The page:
Being awarded additional responsibilities in recognition of your strong performance can initially feel great, until you realize that this doesn’t mean extra compensation. Whether you’ve been promoted or are covering for a coworker who left the company, an increased workload with zero raise in salary is a red flag that you’re underpaid.

4. New hires earn more money

When the company is recruiting, keep an eye on job postings to see if new hires are being offered salary ranges that are a lot higher than your current salary. This can be a strong indicator that you’re underpaid.

  • Factor in any specialized training or higher-level education when evaluating your salary as this should enhance your worth and compensation.
  • Forget inflation or company growth when considering salary. Increased cost of living and/or increased growth/profit should equate to increased salary.

4 Tips to deal with being underpaid

You’ve done your research and found out that you are actually underpaid, so now what? Here are four tips on tackling the thorny issue of being underpaid:

1. Remain calm and professional 

While it can be easier said than done, staying calm and professional is critical if you find out that you’re earning a lot less than your peers. Getting angry won’t help the situation, instead channel your energy towards resolving the situation.

2. Identify any skill gaps

Take time to reflect on your performance and assess if there are any skill gaps you need to fill. If there are areas that need improvement, take the time to fill these gaps so you’re fully prepared for a conversation with your boss.  

3. Prepare to speak to your boss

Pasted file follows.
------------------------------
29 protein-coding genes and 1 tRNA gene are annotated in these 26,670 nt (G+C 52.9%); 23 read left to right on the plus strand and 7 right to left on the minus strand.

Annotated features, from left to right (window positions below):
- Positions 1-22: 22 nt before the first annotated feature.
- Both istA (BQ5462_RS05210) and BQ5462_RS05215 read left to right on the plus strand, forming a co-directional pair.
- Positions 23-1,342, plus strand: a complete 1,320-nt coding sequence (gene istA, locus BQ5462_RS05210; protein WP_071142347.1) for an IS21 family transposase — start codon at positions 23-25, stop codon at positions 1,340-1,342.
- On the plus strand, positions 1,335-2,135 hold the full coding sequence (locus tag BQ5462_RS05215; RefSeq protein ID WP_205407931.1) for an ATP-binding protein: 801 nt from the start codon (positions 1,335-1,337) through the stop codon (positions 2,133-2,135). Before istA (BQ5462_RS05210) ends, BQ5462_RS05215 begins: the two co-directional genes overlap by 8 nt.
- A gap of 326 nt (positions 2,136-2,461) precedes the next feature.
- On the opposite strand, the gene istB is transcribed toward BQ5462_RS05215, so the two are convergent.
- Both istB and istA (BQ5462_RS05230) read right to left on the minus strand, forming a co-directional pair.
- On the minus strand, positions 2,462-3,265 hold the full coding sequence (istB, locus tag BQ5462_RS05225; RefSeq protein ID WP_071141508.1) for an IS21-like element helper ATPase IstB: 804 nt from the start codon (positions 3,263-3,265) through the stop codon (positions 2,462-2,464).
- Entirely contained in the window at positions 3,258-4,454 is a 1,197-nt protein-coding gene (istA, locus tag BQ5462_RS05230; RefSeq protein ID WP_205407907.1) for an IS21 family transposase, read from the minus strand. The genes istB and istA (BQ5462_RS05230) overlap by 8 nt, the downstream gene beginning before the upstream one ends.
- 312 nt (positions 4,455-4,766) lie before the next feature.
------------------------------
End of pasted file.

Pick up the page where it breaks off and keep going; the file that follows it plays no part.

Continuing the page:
When negotiating a salary increase, you’ll be far more successful if you have evidence to support your request. Average salary information, conversations with mentors, and specific accomplishments are all ways you can demonstrate your worth to your boss. 

4. Consider a new job

If you’ve exhausted all avenues and feel that you’re unable to secure your desired salary, then maybe it’s time to search for a new job. It goes without saying to take time over this decision as the grass isn’t always greener. Research demand in the job market you’re targeting and make sure your potential new job will be the right move. Also read our article: Should you or shouldn't you? How to use a job offer to get a raise.

After analyzing your salary and realizing your current position isn’t what you wanted, visit Career.io’s Job Search Strategy service for help finding that ideal job.

Key takeaways

  1. If you suspect you’re underpaid, research average salaries, consult a mentor, request a performance review, and keep an eye on salary ranges in your company’s job postings.

  2. When tackling the issue of being underpaid with your boss, it’s important to stay calm, identify any skill gaps, and collate evidence to support your case for a salary increase.

  3. Know your value and worth. The best case scenario will lead to receiving a salary that you deserve, and if not, you always have the option of finding a new job.